# Solving permutation problem the harder way

I am trying to do the following problem using a harder method, I am confident that this could be done, but failed to find any clue where had I made the mistake.

4 boys and 5 girls are to form a line. Find the number of permutations in which no two girls stand next to each other?

Easy way: G B G B G B G B G, so $5!\times 4!=2880.$

Harder way: First I would like to calculate the number of permutation where there are at least 2 girls stand next to each other. We do this by cases. Then we subtract it from the total permutation of $9!$ .

With all the cases, we need to permute the boys first (4!) then the girls. So we "fill" the girls into the following blanks _B_B_B_B_

Case 1: 5 girls stand next to each other.
There are $4!\times{}_5P_5\times5=14400$ ways.

Case 2: 4 girls stand next to each other and 1 girl left separated.
There are $4!\times{}_5P_4\times5\times{}_4P_1=57600$ ways.

Case 3: 3 girls stand next to each other and the remaining 2 girls stand separated from each other.
There are $4!\times{}_5P_3\times5\times{}_4P_2=86400$ ways.

Case 4: 2 girls stand next to each other, another 2 girls stand next to each other (but not next to the former 2) and 1 girls left alone.
There are $4!\times{}_5P_2\times5\times{}_3P_2\times4\times{}_3P_1=172800$ ways.

Case 5: 2 girls stand next to each other, another 3 girls stand next to each other.
There are $4!\times{}_5P_2\times5\times4\times{}_3P_3=57600$ ways.

Case 6: 2 girls stand next to each other and the remaining 3 girls stand separated from each other.
There are $4!\times{}_5P_2\times5\times{}_4P_3=57600$ ways.

But if we take the sum from all the cases, we get $14400+57600+86400+172800+57600+57600=446400$, which is more than $9!=362880$.

I am wondering whether I have dealt with the cases inappropriately or whether I have made any miscalculations.

Any inputs are greatly appreciated. Many thanks!

1. Permute the boys 4!
2. Choose 2 girls from 5 then arrange them ${}_5P_2$
3. Put the 2 girls into 5 gaps between boys, there are 5 possibilities
4. Choose 2 girls from remaining 3 then arrange them ${}_5P_3$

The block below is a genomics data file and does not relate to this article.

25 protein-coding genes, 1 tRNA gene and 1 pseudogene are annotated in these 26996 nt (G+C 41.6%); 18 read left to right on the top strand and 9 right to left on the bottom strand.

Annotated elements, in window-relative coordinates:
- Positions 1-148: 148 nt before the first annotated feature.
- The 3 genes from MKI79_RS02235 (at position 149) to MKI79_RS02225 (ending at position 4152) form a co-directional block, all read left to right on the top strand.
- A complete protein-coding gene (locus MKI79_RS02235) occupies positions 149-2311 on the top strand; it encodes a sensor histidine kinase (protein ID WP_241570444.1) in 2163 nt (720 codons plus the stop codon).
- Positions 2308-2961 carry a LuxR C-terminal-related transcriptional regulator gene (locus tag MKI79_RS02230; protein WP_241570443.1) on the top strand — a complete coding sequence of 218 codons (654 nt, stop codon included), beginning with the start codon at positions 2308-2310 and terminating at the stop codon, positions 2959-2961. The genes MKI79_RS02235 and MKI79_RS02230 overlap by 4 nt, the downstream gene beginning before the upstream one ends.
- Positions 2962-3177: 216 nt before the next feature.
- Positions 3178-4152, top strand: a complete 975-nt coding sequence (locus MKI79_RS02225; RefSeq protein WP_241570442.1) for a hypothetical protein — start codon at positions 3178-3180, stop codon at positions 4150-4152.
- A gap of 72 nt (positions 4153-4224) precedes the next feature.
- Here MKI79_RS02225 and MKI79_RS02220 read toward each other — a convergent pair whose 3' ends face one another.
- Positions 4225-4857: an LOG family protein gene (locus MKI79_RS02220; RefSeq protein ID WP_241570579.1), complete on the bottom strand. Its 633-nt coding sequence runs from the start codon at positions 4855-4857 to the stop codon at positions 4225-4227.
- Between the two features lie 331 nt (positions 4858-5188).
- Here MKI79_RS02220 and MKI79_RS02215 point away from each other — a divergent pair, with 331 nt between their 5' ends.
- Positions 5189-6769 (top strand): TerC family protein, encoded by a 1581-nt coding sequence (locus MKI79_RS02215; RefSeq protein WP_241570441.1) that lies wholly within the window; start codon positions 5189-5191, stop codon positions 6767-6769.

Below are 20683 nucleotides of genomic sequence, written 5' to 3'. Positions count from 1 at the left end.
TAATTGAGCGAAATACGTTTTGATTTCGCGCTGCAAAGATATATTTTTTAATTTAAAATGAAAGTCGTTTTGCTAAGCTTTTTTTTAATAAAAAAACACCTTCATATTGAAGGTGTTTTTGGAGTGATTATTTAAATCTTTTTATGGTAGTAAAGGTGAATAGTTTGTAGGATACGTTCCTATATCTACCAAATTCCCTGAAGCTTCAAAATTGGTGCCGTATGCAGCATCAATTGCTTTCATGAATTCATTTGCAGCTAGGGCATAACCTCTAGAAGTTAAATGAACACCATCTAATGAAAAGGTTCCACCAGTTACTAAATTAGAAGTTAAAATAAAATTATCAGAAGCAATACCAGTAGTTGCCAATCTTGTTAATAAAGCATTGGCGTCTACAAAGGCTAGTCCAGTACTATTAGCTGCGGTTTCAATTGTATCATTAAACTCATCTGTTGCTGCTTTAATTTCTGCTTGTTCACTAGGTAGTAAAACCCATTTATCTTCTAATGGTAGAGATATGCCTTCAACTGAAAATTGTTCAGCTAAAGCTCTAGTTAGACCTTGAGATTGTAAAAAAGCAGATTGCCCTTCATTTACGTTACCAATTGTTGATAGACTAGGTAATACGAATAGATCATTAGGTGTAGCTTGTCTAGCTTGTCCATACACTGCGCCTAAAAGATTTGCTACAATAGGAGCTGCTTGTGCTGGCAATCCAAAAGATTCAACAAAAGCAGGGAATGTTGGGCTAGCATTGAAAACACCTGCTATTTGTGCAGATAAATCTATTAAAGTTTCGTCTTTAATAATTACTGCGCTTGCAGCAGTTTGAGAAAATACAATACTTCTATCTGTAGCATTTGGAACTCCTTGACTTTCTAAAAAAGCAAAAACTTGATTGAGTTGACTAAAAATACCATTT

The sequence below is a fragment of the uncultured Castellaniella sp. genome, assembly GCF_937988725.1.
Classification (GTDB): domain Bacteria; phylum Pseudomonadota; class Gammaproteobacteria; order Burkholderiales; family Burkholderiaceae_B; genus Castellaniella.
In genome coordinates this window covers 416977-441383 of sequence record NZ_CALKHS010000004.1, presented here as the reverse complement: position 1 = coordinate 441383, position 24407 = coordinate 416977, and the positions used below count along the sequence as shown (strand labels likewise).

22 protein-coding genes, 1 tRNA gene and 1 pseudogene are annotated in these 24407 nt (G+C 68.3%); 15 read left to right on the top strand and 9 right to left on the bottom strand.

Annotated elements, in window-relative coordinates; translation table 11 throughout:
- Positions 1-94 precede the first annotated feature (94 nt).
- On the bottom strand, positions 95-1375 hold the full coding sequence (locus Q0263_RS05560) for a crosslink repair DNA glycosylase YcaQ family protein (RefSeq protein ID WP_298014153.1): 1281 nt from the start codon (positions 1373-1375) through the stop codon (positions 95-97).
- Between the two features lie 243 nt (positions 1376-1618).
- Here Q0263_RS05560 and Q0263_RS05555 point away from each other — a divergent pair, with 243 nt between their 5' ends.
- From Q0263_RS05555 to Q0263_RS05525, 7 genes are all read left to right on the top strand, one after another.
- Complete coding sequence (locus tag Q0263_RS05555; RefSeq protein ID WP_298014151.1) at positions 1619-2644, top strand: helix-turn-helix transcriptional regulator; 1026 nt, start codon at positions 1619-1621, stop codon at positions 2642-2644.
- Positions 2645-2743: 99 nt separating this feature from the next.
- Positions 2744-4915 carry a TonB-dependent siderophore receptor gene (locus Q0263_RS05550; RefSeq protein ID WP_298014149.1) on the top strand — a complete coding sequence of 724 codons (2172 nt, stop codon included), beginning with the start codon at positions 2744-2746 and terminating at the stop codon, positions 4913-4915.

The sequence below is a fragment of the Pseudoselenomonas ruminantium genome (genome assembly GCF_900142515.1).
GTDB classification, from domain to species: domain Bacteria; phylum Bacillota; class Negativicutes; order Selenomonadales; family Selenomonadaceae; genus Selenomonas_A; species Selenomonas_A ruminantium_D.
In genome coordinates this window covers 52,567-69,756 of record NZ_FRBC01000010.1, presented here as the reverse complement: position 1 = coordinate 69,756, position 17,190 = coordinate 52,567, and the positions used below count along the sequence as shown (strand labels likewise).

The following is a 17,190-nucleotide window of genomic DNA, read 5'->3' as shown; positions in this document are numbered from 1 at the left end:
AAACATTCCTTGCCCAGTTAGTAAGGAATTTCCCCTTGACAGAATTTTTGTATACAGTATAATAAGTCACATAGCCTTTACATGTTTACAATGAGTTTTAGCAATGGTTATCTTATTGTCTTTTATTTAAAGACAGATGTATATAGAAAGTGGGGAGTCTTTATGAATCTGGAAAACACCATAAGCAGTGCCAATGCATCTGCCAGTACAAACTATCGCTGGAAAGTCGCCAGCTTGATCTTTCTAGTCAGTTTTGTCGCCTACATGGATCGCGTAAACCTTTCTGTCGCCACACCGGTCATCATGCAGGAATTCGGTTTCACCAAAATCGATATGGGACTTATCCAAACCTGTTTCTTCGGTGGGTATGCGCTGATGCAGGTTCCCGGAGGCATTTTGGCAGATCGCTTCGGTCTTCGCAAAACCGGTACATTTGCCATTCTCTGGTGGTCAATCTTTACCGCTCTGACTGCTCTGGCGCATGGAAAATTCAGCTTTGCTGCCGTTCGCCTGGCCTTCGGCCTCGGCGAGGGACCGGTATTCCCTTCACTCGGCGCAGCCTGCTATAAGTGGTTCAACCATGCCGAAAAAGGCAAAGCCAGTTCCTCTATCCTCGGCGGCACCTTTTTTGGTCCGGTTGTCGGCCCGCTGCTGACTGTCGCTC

5. Put the 2 girls into 4 gaps between boys, there are 4 possibilities left
6. Arrange the remaining 1 girl then arrange them into 3 remaining gaps ${}_3P_1$

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Your solution is fine, except in Case 4. In that case, there are only half as many ways, since the two groups of two girls together can be interchanged.

You might have a simpler way to count this case, but one way to do this is to multiply the following:

1) number of ways to arrange the boys: 4!

2) number of ways to choose the 3 gaps for the girls: $5 \choose 3$

3) number of ways to choose the gap for the one girl: $3 \choose 1$

4) number of ways to arrange two girls in the first gap for two: P(5,2)

5) number of ways to arrange two girls in the second gap for two: P(3,2)

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(By the way, you counted these cases better than I did.) – user84413 Aug 19 '13 at 0:39
Thank you for your solution :) Yes, you are right, it seems that I have counted twice as many. But I still have some difficulties understanding your $5 \choose 3$ and $3 \choose 1$. Would you mind explain it a bit more? I have also added some explanations for my line of thought, I am wondering where had I carelessly doubled the counting? Many thanks. – user71346 Aug 19 '13 at 9:41
(Sorry for the delay in replying.) Since there are 5 gaps created by the boys and there are 3 groups of girls to place in the gaps, there are $5\choose3$ ways to choose the gaps for the girls. Then there are $3\choose1$ ways to select the gap for the single girl. – user84413 Aug 19 '13 at 20:12
(You could instead choose the two gaps for the pairs of girls first, and then choose one gap for the remaining girl.) The reason your answer is twice as large as you want is that if you arrange two girls and then put them in a gap, and then arrange two more girls and put them in a different gap, performing these two steps in the reverse order results in the same arrangement. – user84413 Aug 19 '13 at 20:22
Wow, great. Thanks for your explanation. Now I know where did I make the mistake and could understand your method as well. Thanks very much ! – user71346 Aug 22 '13 at 2:23